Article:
The 33 Parent Review

The screenplay poignantly depicts the battles, above and below ground, that transpire during the lengthy search.

Overall A

Based on a true story, 33 miners find themselves trapped underground when a tunnel collapses.

Violence B-
Sexual Content B-
Profanity B-
Substance Use C+

The 33 is rated PG-13 for a disaster sequence and some language.

Movie Review

Do you remember hearing about the Chilean mining accident that happened on August 5, 2010 and captured world media attention a few weeks later when search teams discovered the 33 workers trapped by the collapse were still alive? If so, did you wonder how the group of men managed to survive, especially when it took over two months for rescuers to finally free them from their subterranean prison? These questions are all addressed in this movie, which dramatizes their account of being stranded 700 meters (2,300 feet) underground for 69 days. And even if you know how it ends, the film still presents a gripping story.

The script takes only a few minutes to introduce its central characters. These include a long-time happily married husband (Antonio Banderas) and a young man who has just learned he is about to become a father (Mario Casas), a foreman loyal to his responsibility to keep the crew safe (Lou Diamond Phillips), and a homeless alcoholic with a spotty employment record (Juan Pablo Raba). One is due to retire in two weeks (Marco Treviño), while another is putting in his first day on the job. And then there is a two-timing womanizer (Oscar Nuñez) whose feuding wife and mistress (Elizabeth De Razzo) keep the crew entertained.

All aboard the company bus, the men travel 200 stories down the spiraling shafts of the 100-year-old mine to their assigned work site. Disaster strikes not long after their arrival. A rumble of rock is followed by the bombardment of boulders that block passageways, collapse tunnels, and crush machinery and men. Clouds of dust and debris blast through the corridors plunging them into darkness. With only helmet lamps penetrating the blackness, the frightened employees try to assess the damage and help those who have sustained bloody injuries (some of these are shown). Cut off from any means of escape, the desperateness of their situation settles upon them as heavily as the mountain itself. After a few moments of utter panic (involving arguments and fistfights), the group gathers in an area called “the refuge” and begins to formulate a plan for surviving until they can be found—that is if the negligent company that owns the mine will actually hire anyone to come looking for them.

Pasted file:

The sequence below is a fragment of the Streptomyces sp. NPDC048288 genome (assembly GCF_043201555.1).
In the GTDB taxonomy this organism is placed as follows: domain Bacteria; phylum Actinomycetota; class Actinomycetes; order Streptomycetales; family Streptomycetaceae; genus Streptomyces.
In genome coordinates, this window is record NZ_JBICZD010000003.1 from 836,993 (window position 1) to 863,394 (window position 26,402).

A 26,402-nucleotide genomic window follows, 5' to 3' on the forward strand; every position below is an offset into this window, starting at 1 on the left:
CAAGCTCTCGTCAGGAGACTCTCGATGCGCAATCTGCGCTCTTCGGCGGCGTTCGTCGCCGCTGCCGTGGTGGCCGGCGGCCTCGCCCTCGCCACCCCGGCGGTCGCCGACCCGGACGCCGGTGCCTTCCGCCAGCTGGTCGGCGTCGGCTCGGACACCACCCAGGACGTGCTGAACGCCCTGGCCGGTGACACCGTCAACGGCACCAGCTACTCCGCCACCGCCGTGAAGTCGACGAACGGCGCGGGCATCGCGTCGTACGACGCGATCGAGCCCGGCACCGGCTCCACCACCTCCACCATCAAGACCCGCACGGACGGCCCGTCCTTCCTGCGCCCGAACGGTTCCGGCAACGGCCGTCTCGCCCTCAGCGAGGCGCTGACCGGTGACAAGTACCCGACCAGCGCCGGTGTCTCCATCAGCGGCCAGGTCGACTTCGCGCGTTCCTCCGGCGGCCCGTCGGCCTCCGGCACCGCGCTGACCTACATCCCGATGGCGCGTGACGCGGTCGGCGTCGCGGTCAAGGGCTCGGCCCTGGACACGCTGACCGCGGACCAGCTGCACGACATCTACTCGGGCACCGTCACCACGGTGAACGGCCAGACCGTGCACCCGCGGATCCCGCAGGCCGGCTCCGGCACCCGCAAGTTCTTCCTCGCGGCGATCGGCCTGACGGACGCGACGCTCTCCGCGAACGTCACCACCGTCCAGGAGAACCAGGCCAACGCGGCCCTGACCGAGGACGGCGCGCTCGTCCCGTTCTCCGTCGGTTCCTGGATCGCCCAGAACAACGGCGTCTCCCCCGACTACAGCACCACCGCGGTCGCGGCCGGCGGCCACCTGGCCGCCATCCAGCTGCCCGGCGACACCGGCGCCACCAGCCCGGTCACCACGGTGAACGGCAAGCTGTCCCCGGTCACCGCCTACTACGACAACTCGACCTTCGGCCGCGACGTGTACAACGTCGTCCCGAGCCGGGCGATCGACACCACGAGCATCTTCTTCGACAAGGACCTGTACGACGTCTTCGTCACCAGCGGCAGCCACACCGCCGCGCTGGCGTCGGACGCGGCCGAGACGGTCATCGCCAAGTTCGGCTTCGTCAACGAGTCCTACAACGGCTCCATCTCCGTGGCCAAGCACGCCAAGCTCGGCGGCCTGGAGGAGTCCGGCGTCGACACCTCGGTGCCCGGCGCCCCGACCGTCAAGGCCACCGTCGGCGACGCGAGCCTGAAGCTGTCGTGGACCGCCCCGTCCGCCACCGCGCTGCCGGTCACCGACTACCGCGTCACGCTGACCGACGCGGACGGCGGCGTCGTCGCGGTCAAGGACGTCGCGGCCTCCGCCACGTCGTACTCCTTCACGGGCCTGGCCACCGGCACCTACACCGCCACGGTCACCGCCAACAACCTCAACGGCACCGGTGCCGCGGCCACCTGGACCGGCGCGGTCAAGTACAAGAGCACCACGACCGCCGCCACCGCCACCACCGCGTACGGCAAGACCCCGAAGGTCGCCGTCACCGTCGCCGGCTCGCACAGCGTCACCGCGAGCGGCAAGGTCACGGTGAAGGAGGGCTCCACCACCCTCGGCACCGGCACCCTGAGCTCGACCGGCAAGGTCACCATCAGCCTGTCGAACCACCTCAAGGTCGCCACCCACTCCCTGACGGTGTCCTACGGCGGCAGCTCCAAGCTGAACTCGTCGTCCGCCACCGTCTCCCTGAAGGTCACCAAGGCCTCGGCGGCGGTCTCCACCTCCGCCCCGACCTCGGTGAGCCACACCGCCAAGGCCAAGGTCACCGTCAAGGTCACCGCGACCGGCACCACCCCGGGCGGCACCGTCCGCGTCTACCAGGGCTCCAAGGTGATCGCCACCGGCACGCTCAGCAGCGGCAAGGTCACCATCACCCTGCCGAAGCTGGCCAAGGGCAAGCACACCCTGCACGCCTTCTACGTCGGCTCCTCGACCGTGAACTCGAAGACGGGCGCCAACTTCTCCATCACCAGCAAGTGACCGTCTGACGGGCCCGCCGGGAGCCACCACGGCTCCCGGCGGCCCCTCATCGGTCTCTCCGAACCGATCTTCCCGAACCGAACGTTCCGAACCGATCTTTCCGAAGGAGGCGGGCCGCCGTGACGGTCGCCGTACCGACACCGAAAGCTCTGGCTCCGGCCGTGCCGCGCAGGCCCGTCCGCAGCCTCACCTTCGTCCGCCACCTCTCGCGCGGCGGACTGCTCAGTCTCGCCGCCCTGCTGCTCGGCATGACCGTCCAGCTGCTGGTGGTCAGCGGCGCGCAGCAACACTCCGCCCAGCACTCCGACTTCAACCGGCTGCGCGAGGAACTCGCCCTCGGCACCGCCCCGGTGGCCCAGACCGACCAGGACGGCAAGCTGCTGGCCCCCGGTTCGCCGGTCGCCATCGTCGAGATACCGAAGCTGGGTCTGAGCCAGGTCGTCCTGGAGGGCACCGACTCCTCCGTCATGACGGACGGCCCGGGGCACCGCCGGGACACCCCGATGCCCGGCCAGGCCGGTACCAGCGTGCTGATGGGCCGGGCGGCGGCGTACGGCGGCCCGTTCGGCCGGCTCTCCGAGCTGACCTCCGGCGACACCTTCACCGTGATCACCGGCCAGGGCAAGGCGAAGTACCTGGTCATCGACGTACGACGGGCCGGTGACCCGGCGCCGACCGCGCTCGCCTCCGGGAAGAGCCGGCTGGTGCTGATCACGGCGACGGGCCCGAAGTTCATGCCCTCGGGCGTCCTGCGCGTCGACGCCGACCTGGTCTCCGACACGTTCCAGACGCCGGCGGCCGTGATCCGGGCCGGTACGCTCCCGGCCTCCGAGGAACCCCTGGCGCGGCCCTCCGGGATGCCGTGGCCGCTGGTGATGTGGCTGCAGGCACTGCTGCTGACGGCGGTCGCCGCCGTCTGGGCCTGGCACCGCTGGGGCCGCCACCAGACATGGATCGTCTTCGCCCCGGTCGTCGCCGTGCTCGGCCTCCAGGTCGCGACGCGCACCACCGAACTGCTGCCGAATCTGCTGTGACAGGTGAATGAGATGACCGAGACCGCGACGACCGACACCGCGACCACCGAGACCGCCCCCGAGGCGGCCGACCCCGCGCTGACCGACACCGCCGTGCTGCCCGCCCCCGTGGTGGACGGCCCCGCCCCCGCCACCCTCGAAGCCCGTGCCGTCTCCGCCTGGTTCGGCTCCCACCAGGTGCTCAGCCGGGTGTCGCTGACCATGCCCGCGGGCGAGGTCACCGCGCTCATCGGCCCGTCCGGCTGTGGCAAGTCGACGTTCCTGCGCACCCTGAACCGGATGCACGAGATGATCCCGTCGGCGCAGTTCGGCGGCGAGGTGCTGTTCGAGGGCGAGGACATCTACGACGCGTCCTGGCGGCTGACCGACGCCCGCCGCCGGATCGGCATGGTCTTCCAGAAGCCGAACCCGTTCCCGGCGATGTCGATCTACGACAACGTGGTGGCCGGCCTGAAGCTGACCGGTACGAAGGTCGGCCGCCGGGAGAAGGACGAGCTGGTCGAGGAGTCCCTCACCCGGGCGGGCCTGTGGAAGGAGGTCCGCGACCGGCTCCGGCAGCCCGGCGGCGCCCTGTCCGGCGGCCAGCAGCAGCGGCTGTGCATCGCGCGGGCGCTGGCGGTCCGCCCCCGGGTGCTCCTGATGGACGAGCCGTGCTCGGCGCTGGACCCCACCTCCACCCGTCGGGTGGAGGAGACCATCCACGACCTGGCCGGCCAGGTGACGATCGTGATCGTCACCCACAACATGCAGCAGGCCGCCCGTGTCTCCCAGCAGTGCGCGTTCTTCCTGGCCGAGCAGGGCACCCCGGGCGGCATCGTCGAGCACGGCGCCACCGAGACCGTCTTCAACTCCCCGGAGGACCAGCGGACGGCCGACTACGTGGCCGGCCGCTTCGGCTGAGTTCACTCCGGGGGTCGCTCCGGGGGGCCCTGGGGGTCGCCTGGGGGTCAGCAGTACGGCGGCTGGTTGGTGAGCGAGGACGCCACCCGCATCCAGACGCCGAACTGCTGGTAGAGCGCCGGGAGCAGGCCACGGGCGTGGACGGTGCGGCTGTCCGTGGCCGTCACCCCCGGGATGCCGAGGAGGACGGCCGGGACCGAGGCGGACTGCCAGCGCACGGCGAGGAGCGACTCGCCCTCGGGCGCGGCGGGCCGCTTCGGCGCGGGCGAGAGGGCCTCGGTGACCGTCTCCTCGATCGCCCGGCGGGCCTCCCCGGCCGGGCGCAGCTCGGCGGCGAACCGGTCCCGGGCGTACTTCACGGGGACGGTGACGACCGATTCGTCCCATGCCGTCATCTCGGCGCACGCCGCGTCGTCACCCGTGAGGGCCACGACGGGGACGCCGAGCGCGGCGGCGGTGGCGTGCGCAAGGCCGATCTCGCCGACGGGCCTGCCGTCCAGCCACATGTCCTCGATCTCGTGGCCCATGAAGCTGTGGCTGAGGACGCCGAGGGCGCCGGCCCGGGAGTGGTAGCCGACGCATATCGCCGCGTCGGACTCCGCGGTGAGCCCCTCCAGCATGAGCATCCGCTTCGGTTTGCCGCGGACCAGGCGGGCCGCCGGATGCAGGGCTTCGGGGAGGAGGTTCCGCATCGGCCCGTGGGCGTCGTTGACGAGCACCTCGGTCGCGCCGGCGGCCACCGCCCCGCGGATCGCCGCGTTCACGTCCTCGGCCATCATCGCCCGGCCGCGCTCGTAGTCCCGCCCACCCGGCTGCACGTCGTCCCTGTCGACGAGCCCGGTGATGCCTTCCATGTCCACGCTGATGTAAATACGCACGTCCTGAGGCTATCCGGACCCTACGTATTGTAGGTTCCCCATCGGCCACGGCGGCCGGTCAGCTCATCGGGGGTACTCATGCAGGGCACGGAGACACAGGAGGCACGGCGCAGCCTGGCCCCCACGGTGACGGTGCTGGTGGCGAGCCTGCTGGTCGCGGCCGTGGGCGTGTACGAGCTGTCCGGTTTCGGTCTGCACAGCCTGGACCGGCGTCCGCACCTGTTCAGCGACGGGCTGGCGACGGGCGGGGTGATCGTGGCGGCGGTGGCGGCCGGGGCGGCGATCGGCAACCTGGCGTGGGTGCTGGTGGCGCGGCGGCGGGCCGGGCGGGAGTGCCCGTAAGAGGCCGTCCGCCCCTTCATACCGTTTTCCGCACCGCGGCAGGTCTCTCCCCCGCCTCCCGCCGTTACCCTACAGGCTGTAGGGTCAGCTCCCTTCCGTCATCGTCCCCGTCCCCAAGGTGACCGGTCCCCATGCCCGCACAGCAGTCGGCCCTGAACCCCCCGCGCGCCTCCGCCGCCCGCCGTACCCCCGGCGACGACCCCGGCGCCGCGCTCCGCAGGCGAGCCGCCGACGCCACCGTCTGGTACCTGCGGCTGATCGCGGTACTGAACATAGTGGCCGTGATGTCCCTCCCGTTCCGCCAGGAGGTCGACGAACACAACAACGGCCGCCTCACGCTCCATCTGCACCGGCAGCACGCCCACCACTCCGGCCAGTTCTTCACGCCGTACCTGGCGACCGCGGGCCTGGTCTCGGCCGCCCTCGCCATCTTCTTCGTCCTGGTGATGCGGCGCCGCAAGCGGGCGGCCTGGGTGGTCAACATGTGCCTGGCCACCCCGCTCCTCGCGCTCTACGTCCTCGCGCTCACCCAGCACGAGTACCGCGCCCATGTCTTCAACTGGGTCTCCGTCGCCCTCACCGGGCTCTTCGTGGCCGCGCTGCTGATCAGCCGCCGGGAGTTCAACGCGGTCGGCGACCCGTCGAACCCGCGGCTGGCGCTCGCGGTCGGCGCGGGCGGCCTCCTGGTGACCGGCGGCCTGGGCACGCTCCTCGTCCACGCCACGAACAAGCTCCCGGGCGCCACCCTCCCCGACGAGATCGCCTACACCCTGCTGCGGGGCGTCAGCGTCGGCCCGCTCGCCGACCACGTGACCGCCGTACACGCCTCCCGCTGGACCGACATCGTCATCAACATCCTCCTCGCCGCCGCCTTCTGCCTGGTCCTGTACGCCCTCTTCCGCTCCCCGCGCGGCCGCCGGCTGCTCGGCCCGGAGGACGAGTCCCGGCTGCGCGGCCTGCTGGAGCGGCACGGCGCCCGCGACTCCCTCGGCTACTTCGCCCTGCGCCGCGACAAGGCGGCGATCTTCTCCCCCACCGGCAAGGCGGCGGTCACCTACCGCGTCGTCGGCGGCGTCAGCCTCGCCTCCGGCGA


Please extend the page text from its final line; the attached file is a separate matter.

Meanwhile, word of the accident reaches their families. Gathering at the gates of the San Jose Mine, they angrily demand the private company launch a rescue initiative. Still, their shouts and rock throwing accomplishes little until the Chilean Government decides to step in. Under the direction of the Minister of Mining (Rodrigo Santoro) and with the help of an experienced engineer (Gabriel Byrne), drilling begins. But the difficulties of the terrain thwart their efforts. And, as each day passes, the possibility of a happy reunion becomes more remote.

The screenplay depicts the battles, above and below, that transpire during the lengthy search. Although plagued by fear, depravation and racial prejudice, the tenacious miners learn to pull together with hope, faith and courage. Their prayers to God are particularly poignant. Uniting their goal, loved ones, government agencies and private companies eventually find a way to work co-operatively.

Interestingly though, when the survivors are located and the rescuers face the second challenge of trying to get them out of their stone tomb, a whole new set of problems ensue. And perhaps this is where the real human drama plays out. Suddenly pride, selfishness and greed become temptations. (One character is even threated with knife during a heated argument.) As the characters tackle these foibles, their renewed commitment to humility, forgiveness and genuine charity provide a feast of food for thought. If universally applied, maybe these same principles could even be the solution to many personal and global dilemmas.

Directed by Patricia Riggen. Starring Antonio Banderas, Cote de Pablo, Rodrigo Santoro . Running time: 127 minutes. Updated

Get details on profanity, sex and violence in The 33 here.

The 33 Parents Guide

When the miners realize the desperateness of their situation, some of them become discouraged, others choose to have hope. How do you think you might respond under similar circumstances? What part does religion play in their fight? How does the faith of the few bless the doubts of the many? What impact did their decision to band tighter have on the outcome of their situation?

How much attention does the mining accident get at first? What things happen to bring increased public interest to their plight? At what point do the media and the world take an interest? How does their involvement turn the crisis into a moneymaking opportunity? Who profits and who loses from this change of approach? What things motivate you to become involved in a cause?

When the men have nothing, how easy is it for them to share? How does that change after they are found, and outside sources begin sending them food and various products? How are you affected by feelings of “ have and have not”?